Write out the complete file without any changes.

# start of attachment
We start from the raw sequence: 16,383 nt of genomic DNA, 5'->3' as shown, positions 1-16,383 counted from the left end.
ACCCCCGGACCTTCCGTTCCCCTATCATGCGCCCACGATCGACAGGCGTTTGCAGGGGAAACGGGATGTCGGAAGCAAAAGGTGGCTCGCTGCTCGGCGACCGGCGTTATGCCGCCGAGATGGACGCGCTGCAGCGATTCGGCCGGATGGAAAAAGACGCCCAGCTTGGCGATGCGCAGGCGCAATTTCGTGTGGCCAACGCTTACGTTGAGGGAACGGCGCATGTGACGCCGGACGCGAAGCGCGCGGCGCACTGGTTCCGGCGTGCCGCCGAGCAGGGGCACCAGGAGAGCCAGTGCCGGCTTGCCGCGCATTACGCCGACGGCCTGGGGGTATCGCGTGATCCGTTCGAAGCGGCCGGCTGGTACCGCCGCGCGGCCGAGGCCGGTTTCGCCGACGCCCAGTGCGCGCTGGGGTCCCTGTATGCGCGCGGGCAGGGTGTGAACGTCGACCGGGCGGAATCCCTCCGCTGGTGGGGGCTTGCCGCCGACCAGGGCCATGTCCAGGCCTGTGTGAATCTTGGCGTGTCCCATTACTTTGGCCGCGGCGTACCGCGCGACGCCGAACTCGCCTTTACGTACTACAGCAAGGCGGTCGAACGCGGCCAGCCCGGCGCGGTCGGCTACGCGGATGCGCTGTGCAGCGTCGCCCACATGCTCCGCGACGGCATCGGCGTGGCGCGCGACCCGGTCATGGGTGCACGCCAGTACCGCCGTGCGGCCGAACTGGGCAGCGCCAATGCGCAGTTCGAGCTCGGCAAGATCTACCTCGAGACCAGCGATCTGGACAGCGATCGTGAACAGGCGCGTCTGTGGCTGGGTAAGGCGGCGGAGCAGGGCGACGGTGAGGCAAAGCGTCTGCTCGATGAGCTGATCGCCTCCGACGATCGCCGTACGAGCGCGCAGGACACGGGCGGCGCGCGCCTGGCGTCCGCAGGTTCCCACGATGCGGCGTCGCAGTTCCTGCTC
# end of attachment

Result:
We start from the raw sequence: 16,383 nt of genomic DNA, 5'->3' as shown, positions 1-16,383 counted from the left end.
ACCCCCGGACCTTCCGTTCCCCTATCATGCGCCCACGATCGACAGGCGTTTGCAGGGGAAACGGGATGTCGGAAGCAAAAGGTGGCTCGCTGCTCGGCGACCGGCGTTATGCCGCCGAGATGGACGCGCTGCAGCGATTCGGCCGGATGGAAAAAGACGCCCAGCTTGGCGATGCGCAGGCGCAATTTCGTGTGGCCAACGCTTACGTTGAGGGAACGGCGCATGTGACGCCGGACGCGAAGCGCGCGGCGCACTGGTTCCGGCGTGCCGCCGAGCAGGGGCACCAGGAGAGCCAGTGCCGGCTTGCCGCGCATTACGCCGACGGCCTGGGGGTATCGCGTGATCCGTTCGAAGCGGCCGGCTGGTACCGCCGCGCGGCCGAGGCCGGTTTCGCCGACGCCCAGTGCGCGCTGGGGTCCCTGTATGCGCGCGGGCAGGGTGTGAACGTCGACCGGGCGGAATCCCTCCGCTGGTGGGGGCTTGCCGCCGACCAGGGCCATGTCCAGGCCTGTGTGAATCTTGGCGTGTCCCATTACTTTGGCCGCGGCGTACCGCGCGACGCCGAACTCGCCTTTACGTACTACAGCAAGGCGGTCGAACGCGGCCAGCCCGGCGCGGTCGGCTACGCGGATGCGCTGTGCAGCGTCGCCCACATGCTCCGCGACGGCATCGGCGTGGCGCGCGACCCGGTCATGGGTGCACGCCAGTACCGCCGTGCGGCCGAACTGGGCAGCGCCAATGCGCAGTTCGAGCTCGGCAAGATCTACCTCGAGACCAGCGATCTGGACAGCGATCGTGAACAGGCGCGTCTGTGGCTGGGTAAGGCGGCGGAGCAGGGCGACGGTGAGGCAAAGCGTCTGCTCGATGAGCTGATCGCCTCCGACGATCGCCGTACGAGCGCGCAGGACACGGGCGGCGCGCGCCTGGCGTCCGCAGGTTCCCACGATGCGGCGTCGCAGTTCCTGCTC